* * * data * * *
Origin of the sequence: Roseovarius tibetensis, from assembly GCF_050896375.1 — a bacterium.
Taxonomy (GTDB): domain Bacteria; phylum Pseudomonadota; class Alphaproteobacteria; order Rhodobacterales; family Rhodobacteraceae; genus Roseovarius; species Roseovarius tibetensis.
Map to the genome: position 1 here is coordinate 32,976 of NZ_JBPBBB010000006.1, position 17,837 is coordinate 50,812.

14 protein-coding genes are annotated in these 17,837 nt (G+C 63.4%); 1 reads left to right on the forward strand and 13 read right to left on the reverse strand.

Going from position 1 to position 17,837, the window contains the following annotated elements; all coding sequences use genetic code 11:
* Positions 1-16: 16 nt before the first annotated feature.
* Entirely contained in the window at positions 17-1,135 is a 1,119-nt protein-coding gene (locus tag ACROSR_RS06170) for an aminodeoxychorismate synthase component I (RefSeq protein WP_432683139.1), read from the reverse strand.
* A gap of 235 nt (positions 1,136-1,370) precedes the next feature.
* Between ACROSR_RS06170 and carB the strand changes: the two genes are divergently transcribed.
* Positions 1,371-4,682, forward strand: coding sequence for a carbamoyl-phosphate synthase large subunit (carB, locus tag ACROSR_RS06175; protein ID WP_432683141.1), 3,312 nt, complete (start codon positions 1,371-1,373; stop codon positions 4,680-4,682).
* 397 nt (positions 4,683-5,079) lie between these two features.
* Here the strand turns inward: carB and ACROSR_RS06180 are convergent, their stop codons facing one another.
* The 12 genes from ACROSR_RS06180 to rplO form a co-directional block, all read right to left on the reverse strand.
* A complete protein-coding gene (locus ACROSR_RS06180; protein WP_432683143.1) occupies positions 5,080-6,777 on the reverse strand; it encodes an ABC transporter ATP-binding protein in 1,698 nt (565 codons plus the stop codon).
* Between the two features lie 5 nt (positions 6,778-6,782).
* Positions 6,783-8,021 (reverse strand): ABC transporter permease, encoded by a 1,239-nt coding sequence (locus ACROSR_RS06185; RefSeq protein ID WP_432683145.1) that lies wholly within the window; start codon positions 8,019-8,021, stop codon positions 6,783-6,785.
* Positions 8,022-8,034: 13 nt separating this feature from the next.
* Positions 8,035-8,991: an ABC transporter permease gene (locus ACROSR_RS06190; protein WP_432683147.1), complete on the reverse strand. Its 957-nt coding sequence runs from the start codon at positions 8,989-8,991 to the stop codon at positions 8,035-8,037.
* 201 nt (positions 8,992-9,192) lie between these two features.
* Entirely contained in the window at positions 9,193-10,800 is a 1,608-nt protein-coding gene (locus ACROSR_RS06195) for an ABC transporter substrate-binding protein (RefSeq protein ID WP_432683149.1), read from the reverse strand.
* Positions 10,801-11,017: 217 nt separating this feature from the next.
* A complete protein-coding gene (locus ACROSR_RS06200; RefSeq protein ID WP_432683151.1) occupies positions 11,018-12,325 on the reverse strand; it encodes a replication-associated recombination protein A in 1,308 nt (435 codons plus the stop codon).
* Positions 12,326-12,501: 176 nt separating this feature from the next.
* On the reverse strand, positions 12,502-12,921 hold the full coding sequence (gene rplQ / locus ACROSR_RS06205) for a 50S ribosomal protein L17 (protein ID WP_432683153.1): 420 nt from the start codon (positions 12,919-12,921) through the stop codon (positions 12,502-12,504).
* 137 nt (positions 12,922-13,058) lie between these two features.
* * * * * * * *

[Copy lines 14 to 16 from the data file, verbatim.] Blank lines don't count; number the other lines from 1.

* A complete protein-coding gene (locus ACROSR_RS06180; protein WP_432683143.1) occupies positions 5,080-6,777 on the reverse strand; it encodes an ABC transporter ATP-binding protein in 1,698 nt (565 codons plus the stop codon).
* Between the two features lie 5 nt (positions 6,778-6,782).
* Positions 6,783-8,021 (reverse strand): ABC transporter permease, encoded by a 1,239-nt coding sequence (locus ACROSR_RS06185; RefSeq protein ID WP_432683145.1) that lies wholly within the window; start codon positions 8,019-8,021, stop codon positions 6,783-6,785.